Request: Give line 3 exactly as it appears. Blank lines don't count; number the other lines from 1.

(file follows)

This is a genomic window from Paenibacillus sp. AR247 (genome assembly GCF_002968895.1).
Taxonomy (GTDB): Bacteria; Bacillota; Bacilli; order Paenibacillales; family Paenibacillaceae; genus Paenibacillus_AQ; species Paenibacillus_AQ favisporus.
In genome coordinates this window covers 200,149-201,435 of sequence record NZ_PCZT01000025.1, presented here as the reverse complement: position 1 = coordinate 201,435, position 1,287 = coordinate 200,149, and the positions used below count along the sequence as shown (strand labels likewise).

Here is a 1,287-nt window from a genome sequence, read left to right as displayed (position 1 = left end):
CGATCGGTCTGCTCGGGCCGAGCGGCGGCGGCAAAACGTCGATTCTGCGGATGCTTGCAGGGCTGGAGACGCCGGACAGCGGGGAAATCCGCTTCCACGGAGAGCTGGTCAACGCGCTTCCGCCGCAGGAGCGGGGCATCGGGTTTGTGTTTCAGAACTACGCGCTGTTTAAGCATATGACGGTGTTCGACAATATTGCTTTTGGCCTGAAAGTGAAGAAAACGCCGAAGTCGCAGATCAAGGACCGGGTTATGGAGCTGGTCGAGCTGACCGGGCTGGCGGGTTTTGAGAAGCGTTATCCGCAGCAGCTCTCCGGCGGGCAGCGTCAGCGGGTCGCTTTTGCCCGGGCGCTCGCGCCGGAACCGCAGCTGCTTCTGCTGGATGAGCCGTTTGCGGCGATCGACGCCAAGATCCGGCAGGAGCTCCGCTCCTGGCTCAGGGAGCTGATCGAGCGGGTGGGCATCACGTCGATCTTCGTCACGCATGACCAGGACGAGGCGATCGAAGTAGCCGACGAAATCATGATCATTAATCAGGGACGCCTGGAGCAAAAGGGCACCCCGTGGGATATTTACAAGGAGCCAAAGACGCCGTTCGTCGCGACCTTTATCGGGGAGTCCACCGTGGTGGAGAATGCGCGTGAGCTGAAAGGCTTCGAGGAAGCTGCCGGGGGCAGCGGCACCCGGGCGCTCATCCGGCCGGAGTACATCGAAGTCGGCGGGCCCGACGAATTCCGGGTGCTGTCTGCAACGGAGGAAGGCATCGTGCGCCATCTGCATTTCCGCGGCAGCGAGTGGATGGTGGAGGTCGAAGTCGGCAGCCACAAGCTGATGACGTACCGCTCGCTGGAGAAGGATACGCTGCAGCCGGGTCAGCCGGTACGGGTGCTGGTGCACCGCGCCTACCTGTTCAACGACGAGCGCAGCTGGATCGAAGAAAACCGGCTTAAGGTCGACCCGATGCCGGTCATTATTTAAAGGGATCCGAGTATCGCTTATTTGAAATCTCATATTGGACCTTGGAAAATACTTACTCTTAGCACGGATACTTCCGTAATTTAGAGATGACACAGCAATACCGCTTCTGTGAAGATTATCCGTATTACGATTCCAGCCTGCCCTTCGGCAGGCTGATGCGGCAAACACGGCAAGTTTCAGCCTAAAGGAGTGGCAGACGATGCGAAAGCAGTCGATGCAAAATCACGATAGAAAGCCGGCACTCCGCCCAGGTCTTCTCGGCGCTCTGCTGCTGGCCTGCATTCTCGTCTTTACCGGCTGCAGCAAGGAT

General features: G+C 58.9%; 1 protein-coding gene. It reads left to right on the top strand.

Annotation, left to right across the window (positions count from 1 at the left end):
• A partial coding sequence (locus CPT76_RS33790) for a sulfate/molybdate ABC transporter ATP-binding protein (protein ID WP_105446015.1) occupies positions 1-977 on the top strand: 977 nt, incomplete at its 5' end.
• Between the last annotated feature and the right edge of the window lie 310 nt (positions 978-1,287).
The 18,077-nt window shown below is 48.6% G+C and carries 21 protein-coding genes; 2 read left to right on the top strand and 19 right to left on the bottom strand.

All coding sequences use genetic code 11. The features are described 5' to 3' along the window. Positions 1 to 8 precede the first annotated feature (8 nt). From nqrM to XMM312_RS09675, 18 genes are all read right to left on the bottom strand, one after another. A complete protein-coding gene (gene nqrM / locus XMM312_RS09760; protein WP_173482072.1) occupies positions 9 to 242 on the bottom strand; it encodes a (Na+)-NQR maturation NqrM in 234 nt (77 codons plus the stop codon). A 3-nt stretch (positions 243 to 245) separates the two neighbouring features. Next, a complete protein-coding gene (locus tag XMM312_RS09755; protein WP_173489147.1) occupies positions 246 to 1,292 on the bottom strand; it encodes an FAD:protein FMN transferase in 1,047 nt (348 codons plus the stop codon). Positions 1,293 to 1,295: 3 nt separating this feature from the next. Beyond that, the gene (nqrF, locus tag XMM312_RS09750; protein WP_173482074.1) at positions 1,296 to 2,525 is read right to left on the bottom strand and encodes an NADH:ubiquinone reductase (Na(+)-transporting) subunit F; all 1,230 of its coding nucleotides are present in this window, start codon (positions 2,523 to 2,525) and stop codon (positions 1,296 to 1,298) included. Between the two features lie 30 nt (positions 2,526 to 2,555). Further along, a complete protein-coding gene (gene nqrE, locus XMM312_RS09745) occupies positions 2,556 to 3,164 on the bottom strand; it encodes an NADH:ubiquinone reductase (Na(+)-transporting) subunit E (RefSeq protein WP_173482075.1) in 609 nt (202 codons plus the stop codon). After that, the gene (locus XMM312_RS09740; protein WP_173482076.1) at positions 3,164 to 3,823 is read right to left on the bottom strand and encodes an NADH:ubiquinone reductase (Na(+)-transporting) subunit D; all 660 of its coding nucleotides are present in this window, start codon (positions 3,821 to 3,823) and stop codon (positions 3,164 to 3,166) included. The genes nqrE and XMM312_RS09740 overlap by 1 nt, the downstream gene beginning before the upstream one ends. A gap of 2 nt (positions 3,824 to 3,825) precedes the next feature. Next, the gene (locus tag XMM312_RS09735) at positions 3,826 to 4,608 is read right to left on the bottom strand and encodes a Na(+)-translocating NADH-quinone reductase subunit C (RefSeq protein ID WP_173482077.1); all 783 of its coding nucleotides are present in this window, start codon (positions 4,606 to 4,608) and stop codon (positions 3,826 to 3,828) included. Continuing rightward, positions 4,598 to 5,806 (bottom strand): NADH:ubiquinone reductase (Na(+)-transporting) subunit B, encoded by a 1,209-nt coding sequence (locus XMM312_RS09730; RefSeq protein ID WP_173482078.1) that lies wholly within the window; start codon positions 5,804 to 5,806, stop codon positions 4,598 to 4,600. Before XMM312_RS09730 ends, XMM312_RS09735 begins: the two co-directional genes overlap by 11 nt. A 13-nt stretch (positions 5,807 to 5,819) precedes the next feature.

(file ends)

In genome coordinates this window covers 200,149-201,435 of sequence record NZ_PCZT01000025.1, presented here as the reverse complement: position 1 = coordinate 201,435, position 1,287 = coordinate 200,149, and the positions used below count along the sequence as shown (strand labels likewise).